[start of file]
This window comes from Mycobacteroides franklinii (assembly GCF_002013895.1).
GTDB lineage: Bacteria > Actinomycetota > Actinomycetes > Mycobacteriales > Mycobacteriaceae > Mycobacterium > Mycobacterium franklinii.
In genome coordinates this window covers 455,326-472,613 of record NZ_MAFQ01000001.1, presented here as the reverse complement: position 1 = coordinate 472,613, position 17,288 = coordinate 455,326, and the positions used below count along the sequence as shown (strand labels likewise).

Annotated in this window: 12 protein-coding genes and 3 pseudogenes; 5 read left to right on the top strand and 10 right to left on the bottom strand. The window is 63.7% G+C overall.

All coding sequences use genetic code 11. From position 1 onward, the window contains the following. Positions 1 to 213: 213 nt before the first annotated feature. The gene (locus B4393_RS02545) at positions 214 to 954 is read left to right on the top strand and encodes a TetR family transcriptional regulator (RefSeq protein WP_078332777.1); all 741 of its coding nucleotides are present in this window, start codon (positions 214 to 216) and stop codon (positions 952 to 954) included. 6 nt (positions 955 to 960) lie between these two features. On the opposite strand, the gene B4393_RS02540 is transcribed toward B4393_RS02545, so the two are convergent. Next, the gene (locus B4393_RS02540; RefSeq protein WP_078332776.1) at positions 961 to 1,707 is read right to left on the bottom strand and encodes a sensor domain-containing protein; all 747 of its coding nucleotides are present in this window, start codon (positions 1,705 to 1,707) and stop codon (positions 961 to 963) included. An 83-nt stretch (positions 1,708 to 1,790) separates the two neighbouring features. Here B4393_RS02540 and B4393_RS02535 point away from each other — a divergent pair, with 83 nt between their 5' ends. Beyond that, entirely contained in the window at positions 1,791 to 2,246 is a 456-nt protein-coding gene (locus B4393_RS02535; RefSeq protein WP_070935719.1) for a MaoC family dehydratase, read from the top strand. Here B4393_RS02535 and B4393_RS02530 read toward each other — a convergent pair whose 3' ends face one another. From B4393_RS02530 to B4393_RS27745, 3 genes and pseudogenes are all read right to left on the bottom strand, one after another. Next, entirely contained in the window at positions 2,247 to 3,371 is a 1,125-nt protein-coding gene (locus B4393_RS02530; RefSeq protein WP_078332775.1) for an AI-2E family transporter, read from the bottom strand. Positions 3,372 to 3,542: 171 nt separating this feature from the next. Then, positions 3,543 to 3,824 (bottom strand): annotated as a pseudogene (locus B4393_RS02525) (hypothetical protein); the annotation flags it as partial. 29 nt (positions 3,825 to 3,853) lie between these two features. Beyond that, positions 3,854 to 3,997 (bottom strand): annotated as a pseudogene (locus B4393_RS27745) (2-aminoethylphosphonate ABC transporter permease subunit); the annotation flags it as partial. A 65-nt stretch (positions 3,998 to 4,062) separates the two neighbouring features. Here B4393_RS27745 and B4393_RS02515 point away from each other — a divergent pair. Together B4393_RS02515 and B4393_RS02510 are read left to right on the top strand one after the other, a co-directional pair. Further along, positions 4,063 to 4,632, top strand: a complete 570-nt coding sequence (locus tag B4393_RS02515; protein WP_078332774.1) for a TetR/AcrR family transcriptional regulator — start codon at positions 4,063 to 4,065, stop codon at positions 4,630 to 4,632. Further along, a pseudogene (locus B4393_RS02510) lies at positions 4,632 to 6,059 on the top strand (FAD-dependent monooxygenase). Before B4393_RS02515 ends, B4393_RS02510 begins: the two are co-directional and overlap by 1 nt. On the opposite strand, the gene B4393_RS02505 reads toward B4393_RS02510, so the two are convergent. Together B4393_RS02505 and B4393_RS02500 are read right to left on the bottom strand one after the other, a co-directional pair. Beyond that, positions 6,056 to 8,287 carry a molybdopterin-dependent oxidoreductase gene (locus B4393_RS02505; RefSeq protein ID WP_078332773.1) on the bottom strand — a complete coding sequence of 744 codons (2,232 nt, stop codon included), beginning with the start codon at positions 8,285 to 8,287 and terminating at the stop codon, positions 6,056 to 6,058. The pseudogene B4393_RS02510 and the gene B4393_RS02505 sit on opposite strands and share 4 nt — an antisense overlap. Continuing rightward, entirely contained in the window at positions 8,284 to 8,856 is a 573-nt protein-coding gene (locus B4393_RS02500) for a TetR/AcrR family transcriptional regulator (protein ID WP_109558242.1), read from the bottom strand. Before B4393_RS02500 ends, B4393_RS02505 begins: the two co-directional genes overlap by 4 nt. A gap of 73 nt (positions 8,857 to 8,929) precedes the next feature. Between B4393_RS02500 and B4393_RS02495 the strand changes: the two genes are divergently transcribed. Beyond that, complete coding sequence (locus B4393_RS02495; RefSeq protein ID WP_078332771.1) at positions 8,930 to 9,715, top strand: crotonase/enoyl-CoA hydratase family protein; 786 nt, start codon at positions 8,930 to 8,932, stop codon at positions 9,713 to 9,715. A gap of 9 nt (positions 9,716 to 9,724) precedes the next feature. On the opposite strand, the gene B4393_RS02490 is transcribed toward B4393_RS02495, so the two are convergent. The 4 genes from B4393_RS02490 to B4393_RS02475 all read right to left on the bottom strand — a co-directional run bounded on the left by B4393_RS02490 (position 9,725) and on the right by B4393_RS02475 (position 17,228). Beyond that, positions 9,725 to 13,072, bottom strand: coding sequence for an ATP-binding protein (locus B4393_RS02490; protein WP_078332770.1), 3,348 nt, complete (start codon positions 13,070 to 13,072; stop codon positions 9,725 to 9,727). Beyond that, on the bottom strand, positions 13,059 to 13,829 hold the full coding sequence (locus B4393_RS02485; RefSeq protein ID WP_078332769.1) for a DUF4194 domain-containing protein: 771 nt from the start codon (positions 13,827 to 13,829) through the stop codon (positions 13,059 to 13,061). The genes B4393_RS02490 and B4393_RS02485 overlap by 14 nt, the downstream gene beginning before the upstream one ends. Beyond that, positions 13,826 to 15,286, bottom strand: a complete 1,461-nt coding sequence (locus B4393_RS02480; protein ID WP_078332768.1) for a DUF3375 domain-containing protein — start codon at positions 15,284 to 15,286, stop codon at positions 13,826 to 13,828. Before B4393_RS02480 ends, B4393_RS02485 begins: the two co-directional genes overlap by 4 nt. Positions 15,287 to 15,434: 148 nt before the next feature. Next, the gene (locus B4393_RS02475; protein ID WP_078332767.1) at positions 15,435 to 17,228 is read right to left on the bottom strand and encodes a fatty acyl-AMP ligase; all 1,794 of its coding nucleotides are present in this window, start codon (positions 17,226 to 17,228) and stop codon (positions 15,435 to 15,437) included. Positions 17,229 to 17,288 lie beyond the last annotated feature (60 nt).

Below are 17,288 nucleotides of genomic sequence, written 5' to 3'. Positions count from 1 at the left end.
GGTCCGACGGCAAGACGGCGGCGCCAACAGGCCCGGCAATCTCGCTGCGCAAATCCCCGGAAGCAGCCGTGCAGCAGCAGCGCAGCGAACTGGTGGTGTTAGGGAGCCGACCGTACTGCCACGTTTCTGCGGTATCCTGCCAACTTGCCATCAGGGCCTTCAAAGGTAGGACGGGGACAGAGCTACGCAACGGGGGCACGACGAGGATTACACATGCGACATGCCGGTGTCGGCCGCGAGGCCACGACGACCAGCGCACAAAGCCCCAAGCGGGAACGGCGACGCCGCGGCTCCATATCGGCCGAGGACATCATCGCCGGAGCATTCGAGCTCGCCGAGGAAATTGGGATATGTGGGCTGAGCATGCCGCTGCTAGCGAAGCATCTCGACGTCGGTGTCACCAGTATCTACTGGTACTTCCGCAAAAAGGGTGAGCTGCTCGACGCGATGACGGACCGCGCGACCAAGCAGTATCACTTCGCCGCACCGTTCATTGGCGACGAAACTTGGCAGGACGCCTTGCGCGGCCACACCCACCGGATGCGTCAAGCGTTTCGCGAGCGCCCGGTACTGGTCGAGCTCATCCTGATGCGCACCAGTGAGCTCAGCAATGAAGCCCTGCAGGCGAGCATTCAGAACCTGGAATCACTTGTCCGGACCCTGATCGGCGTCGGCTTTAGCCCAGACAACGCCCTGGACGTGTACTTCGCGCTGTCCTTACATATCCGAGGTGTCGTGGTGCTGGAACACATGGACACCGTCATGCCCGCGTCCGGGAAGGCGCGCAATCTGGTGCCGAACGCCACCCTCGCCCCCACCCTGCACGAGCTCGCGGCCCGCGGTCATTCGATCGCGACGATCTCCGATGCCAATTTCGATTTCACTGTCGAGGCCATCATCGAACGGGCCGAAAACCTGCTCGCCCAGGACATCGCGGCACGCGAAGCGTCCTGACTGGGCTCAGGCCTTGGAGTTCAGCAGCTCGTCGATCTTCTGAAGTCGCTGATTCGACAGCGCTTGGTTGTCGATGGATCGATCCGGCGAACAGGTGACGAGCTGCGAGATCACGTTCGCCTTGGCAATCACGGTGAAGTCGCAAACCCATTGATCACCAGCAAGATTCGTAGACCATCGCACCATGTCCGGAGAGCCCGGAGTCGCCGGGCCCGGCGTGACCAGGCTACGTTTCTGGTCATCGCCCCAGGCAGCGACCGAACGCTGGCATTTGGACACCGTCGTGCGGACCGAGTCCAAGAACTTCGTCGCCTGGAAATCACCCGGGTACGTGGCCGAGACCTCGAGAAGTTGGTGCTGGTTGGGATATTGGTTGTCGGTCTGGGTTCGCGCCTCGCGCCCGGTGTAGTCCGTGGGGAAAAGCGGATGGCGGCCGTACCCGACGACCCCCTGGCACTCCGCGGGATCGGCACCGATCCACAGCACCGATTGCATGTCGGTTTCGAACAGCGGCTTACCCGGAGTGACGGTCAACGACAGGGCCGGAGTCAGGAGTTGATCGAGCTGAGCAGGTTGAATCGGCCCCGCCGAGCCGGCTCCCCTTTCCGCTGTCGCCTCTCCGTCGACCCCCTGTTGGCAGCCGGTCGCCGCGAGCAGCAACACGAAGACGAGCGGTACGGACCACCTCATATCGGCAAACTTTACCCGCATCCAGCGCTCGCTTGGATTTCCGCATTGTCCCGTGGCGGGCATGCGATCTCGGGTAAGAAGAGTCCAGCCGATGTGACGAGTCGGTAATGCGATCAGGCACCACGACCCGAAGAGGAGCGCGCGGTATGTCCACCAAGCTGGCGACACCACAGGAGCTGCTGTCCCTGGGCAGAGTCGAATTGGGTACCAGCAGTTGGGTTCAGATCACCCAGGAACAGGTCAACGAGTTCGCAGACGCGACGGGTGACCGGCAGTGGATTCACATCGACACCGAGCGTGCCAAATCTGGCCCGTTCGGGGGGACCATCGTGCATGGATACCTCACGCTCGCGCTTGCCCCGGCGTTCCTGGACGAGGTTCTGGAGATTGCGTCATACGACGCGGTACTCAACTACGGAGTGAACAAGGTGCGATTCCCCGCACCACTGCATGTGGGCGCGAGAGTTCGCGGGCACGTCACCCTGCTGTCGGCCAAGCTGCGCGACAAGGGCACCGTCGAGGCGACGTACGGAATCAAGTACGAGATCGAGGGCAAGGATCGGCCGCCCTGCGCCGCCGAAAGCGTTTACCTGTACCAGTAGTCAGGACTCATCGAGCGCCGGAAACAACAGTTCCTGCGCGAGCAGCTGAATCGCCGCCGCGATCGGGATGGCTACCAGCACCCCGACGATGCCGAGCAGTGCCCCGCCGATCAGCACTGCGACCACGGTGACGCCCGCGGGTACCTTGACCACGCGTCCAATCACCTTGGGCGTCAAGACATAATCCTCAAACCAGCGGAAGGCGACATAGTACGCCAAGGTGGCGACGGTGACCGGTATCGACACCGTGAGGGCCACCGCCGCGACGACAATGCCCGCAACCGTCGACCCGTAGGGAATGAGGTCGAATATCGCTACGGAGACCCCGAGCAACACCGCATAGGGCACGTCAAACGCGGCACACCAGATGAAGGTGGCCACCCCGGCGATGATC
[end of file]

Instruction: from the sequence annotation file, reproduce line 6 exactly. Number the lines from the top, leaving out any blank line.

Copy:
Below are 17,288 nucleotides of genomic sequence, written 5' to 3'. Positions count from 1 at the left end.